PwC finds 55% of patients would use robotic health services

Rebecca Gibson
Rebecca Gibson
By Rebecca Gibson on 12 April 2017
PwC finds 55% of patients would use robotic health services

A new PwC report has found that 55% of people in 12 countries across EMEA would be willing to answer health questions, undergo tests, receive a diagnosis and treatment recommendations via advanced computer technology, or robots and artificial intelligence (AI).

PwC’s What doctor? Why AI and robotics will define New Health report found that around 36% of the 11,000 survey respondents would be willing to use an AI-enabled or robotic health procedure or service if it gave them quicker or easier access to healthcare services. Similarly, 33% said the speed and accuracy of diagnoses would be primary motivators for them to use the new technologies.

Generally, respondents in emerging markets where healthcare systems are still being shaped and formed were more willing to engage with a non-human healthcare provider than people in countries with well-established healthcare systems, such as the UK and Western/North Europe.

For example, although the survey found that up to 73% of people would be happy for a robot to perform a minor surgical procedure, respondents in Nigeria, Turkey and South Africa were the most willing to undergo minor surgery performed by robots (73%, 66% and 62% respectively). However, those in the UK were the least willing (36%). In addition, 69% of patients in Nigeria, 40% in the Netherlands and 27% in the UK would undergo major surgery – such as joint replacements or heart surgery – performed by a robot.

However, people from all markets shared the same two major concerns about AI-enabled or robotic healthcare. Around 47% said they did not fully trust robots to make decisions, while 41% cited a lack of human touch as the biggest disadvantage.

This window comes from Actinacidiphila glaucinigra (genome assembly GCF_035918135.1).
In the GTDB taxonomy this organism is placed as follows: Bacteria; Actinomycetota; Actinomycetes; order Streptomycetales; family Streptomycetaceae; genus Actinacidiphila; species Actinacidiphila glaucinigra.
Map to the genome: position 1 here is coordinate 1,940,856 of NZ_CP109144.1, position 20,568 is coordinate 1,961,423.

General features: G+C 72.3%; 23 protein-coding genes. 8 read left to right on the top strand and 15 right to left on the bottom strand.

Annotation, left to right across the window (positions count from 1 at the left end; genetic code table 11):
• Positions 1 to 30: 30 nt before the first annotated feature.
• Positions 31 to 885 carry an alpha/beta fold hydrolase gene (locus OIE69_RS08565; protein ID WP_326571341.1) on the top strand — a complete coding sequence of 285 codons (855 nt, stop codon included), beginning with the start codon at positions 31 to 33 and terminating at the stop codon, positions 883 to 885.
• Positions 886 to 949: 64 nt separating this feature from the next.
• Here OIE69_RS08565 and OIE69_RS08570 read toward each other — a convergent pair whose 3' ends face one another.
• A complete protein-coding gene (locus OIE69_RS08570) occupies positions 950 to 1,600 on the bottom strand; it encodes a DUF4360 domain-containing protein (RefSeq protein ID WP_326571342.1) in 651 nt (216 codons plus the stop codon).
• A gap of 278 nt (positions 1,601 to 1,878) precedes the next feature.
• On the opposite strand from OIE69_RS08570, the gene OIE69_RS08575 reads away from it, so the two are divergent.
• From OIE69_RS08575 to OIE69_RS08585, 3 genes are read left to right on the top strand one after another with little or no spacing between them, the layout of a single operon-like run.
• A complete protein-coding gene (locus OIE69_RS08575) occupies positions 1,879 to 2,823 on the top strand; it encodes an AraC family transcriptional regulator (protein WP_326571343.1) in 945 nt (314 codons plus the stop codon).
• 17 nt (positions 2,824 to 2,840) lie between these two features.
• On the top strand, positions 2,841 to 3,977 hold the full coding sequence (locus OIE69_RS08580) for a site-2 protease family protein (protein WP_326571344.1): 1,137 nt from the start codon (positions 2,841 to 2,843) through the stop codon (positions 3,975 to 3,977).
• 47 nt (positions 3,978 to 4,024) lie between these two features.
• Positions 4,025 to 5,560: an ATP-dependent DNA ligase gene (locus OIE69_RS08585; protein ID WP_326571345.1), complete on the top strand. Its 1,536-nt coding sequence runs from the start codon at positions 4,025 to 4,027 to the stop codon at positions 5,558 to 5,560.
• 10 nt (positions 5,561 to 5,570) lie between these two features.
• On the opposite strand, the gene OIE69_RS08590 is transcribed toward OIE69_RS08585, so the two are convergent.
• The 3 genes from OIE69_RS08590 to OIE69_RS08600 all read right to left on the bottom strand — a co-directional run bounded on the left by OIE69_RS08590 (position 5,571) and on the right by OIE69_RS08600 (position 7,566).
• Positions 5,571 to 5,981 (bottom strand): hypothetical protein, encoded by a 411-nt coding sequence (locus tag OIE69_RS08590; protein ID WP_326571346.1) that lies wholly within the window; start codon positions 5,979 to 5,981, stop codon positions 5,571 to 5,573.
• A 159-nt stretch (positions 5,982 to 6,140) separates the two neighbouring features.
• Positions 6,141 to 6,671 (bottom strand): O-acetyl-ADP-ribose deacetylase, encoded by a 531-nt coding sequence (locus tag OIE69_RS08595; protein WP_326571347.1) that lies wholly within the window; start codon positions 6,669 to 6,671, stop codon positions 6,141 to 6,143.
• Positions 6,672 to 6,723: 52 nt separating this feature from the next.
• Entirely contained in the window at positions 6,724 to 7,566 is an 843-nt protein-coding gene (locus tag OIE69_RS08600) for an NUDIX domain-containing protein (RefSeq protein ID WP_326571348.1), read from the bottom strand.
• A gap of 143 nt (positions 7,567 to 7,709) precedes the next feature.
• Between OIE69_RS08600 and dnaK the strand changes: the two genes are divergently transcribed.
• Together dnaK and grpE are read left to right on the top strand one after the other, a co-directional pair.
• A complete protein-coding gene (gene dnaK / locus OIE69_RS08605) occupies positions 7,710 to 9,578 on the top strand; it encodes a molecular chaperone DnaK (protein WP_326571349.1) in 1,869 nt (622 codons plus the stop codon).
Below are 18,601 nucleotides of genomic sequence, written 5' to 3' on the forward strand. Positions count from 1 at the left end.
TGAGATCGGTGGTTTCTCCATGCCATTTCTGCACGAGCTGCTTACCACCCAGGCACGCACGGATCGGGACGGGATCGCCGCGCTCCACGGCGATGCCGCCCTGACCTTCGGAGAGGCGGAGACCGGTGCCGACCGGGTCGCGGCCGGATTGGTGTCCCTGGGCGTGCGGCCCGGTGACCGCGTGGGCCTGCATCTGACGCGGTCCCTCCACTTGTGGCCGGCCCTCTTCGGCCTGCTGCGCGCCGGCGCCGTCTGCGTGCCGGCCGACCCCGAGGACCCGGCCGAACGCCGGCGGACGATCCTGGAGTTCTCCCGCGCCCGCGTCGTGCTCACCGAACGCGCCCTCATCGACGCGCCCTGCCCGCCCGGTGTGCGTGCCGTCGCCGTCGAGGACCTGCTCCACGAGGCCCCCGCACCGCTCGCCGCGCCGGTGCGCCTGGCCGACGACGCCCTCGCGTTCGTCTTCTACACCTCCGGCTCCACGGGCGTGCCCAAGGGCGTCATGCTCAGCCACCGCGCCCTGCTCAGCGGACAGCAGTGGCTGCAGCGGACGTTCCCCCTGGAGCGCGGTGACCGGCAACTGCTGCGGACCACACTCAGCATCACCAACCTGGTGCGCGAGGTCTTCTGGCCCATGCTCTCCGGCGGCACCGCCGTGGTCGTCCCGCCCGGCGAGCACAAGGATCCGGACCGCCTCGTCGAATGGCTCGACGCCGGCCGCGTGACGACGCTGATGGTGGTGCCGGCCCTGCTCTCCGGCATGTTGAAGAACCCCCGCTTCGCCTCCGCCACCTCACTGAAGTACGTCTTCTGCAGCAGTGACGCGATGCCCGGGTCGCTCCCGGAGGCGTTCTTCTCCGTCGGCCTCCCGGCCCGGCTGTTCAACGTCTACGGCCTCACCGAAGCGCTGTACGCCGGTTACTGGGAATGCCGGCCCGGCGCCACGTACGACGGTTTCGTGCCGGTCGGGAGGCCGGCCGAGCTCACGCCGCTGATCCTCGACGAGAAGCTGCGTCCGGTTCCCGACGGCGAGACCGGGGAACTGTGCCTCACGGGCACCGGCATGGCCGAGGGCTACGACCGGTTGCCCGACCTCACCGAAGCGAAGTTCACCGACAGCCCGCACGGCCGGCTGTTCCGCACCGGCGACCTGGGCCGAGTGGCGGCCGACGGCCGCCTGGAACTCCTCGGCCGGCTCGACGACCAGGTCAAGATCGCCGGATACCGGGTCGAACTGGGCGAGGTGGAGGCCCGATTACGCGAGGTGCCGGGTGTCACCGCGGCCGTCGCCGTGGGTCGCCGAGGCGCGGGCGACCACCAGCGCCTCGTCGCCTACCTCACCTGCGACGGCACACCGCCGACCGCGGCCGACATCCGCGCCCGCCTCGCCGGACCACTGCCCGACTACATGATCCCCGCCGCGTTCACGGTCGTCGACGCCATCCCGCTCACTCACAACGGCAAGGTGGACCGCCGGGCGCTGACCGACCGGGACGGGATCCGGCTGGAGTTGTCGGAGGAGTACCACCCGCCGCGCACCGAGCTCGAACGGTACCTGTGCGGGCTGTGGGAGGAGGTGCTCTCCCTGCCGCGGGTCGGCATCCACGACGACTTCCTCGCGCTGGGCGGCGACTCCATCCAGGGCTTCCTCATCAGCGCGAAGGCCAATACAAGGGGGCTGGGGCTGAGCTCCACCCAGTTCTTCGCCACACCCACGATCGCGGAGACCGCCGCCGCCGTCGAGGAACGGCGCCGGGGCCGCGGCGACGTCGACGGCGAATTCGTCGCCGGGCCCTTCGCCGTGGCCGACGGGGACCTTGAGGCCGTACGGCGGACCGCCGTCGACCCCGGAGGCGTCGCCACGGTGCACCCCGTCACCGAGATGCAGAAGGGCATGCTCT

“Whether we like it or not, AI and robotics are the future of healthcare,” said Tim Wilson, leader of Middle East Health Industries at PwC. “Access to quality, affordable healthcare, and good health for everyone are the ultimate goals. The economic and social advantages to be gained from integrating AI and robotics seamlessly into our existing healthcare systems, and then creating new models of healthcare based on these technologies, are enormous.”

PwC’s report also highlighted several recommendations to help governments and healthcare providers drive the adoption of advanced computing technologies.

Healthcare professionals need to understand how AI and robotics can be used beneficially in medical systems, while the private sector companies need to develop solutions that solve the big issues of demand and resource that every health system faces. Meanwhile, decision makers at healthcare institutions must develop an evidence base, measure the success and the effectiveness of the new technology, and prioritise what consumers want and need.

Governments need to create a mandatory regulatory framework with quality standards that are applicable to the entire healthcare sector, as well as the appropriate incentives for adopting new approaches.

“It’s clear that people are becoming more and more willing to embrace new technologies such as AI and robotics for their healthcare needs,” said Dean Arnold, leader for health industries in EMEA at PwC. “But governments, businesses and the healthcare profession as a whole need to start thinking very differently about how we provide healthcare to our citizens. We need to think very carefully about our implementation strategy for different parts of the world. There will be challenges for all of us.”

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